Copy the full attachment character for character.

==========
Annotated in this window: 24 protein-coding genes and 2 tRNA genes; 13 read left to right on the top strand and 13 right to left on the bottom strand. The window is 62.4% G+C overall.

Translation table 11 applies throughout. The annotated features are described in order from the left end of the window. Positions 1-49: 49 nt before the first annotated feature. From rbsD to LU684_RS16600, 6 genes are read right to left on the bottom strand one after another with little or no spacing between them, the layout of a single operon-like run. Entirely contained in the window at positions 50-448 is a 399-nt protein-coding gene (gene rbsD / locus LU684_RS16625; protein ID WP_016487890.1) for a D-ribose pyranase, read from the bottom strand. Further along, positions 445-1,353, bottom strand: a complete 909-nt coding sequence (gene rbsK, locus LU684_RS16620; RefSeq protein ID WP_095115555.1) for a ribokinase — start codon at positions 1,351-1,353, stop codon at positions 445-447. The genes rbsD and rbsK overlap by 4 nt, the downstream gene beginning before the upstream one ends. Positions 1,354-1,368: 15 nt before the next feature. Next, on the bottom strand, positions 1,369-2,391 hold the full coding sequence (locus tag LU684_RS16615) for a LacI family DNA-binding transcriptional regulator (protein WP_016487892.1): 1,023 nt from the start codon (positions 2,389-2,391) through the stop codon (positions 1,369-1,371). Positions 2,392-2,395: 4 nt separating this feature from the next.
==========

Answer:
Annotated in this window: 24 protein-coding genes and 2 tRNA genes; 13 read left to right on the top strand and 13 right to left on the bottom strand. The window is 62.4% G+C overall.

Translation table 11 applies throughout. The annotated features are described in order from the left end of the window. Positions 1-49: 49 nt before the first annotated feature. From rbsD to LU684_RS16600, 6 genes are read right to left on the bottom strand one after another with little or no spacing between them, the layout of a single operon-like run. Entirely contained in the window at positions 50-448 is a 399-nt protein-coding gene (gene rbsD / locus LU684_RS16625; protein ID WP_016487890.1) for a D-ribose pyranase, read from the bottom strand. Further along, positions 445-1,353, bottom strand: a complete 909-nt coding sequence (gene rbsK, locus LU684_RS16620; RefSeq protein ID WP_095115555.1) for a ribokinase — start codon at positions 1,351-1,353, stop codon at positions 445-447. The genes rbsD and rbsK overlap by 4 nt, the downstream gene beginning before the upstream one ends. Positions 1,354-1,368: 15 nt before the next feature. Next, on the bottom strand, positions 1,369-2,391 hold the full coding sequence (locus tag LU684_RS16615) for a LacI family DNA-binding transcriptional regulator (protein WP_016487892.1): 1,023 nt from the start codon (positions 2,389-2,391) through the stop codon (positions 1,369-1,371). Positions 2,392-2,395: 4 nt separating this feature from the next.